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United States Department of Agriculture

Agricultural Research Service


Location: Jean Mayer Human Nutrition Research Center On Aging

Title: Biological activities of carotenoid metabolites

item Wang, Xiang-dong

Submitted to: Book Chapter
Publication Type: Book / Chapter
Publication Acceptance Date: 9/20/2009
Publication Date: 12/20/2009
Citation: Wang, X. 2009. Biological activities of carotenoid metabolites. In: Britton, A., Jensen, B., Pfander, D., editors. Carotenoids. 5th edition. Basel, Switzerland: Verlag Press. p.383-408.

Interpretive Summary:

Technical Abstract: Considerable research effort has been expended in an attempt to substantiate and understand the potential roles of carotenoids in human health and disease. Early studies dealt with beta-carotene and other provitamin A carotenoids, but more recent research efforts have focused on the potential roles in health and disease of non-provitamin A carotenoids, such as lycopene and lutein. Carotenoids are lipophilic and the series of conjugated double bonds in the central chain of the molecule makes them susceptible to oxidative cleavage, isomerization between the trans (E) and cis (Z) forms, and the formation of potentially bioactive metabolites. The best known metabolite of carotenoids is vitamin A, as in retinal, retinol and retinoic acid. In recent years, considerable efforts have been made to identify biological properties of carotenoid metabolites other than vitamin A and related retinoids. Better understanding of the molecular details behind the actions of these carotenoid oxidative metabolites may yield insights into both physiological and pathophysiological processes in human health and disease. For provitamin A carotenoids, such as beta-carotene, alpha-carotene, and beta-cryptoxanthin, central cleavage is a major pathway leading to vitamin A and its derivatives. This pathway has been substantiated by the cloning of a central cleavage enzyme, beta-carotene 15, 15'-oxygenase (BCO1), which can cleave carotenoids at their C(15,15') double bond. It has been well demonstrated that retinoids, the most important oxidative products of provitamin A carotenoids, play an essential role in many critical biological processes, including vision, reproduction, metabolism, differentiation, haematopoiesis, bone development, and pattern formation during embryogenesis.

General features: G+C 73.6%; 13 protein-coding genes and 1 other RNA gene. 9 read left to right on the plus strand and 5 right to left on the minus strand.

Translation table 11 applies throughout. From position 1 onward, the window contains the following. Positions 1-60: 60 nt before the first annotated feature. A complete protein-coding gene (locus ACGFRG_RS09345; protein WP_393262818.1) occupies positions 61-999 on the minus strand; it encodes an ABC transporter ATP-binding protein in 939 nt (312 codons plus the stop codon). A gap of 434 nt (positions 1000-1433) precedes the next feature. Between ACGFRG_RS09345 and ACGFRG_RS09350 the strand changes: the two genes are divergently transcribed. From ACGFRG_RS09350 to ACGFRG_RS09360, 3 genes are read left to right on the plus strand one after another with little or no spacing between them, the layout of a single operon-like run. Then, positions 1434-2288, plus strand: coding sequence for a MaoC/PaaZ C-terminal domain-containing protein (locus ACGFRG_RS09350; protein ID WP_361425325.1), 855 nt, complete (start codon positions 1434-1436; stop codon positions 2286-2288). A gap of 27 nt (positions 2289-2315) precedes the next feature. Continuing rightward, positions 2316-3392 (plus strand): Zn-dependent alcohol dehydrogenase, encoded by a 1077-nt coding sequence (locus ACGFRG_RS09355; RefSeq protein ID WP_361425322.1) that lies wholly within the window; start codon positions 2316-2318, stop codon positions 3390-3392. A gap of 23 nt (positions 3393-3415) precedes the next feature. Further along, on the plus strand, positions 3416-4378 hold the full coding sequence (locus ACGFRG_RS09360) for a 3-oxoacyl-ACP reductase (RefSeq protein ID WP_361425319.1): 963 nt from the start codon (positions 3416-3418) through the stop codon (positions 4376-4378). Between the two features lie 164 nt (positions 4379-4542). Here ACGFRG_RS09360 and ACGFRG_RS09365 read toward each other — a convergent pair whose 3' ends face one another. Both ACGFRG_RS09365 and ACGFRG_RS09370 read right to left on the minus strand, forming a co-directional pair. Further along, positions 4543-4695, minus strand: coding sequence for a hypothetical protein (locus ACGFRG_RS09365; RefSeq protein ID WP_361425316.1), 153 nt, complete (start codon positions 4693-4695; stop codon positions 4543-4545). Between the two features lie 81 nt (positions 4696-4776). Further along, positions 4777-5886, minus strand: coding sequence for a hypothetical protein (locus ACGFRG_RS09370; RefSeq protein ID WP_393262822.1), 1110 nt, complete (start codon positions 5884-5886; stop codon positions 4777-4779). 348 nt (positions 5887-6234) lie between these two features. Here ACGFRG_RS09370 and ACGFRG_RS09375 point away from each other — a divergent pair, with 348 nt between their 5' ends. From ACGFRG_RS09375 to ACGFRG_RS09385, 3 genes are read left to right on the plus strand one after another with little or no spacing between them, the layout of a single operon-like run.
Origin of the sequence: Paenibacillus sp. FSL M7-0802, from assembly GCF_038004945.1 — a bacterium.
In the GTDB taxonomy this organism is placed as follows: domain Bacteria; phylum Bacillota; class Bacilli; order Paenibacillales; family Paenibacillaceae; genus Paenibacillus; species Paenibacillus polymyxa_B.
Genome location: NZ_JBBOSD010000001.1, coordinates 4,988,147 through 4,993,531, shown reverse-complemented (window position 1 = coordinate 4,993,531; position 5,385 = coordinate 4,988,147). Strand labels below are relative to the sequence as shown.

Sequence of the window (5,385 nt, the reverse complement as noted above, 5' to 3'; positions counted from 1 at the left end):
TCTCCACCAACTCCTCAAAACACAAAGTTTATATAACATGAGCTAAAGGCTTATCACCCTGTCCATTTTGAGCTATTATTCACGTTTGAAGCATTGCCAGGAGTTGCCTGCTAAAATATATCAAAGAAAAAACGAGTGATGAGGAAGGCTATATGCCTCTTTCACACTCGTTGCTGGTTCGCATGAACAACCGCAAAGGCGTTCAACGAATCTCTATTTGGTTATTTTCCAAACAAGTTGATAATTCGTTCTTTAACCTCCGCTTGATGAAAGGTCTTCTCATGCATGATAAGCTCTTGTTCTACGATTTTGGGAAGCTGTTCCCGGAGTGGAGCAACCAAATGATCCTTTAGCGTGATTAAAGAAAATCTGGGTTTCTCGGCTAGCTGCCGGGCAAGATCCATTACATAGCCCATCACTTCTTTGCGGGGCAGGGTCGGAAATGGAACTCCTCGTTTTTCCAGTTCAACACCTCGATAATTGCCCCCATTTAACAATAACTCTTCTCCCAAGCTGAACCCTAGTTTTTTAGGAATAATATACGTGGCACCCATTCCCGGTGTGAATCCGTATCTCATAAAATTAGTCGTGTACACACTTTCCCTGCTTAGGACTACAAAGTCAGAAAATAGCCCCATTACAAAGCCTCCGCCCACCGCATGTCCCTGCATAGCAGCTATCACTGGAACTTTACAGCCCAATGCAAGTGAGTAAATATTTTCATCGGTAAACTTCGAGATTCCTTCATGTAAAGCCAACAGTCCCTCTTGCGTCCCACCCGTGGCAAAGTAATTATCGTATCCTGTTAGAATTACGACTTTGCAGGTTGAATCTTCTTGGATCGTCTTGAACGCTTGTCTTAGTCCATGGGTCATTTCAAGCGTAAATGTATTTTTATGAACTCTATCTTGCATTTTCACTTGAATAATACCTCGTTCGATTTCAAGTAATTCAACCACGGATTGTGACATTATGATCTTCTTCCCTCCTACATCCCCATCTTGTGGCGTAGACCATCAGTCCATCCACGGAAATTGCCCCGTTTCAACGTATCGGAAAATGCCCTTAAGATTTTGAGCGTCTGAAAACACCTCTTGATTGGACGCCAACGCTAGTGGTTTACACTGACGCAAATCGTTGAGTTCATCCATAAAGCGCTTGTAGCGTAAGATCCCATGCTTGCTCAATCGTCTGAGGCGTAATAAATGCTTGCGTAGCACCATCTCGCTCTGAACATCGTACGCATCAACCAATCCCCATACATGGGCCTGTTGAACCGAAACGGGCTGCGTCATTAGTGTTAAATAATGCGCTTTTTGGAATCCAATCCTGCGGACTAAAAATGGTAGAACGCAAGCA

Last Modified: 08/17/2017
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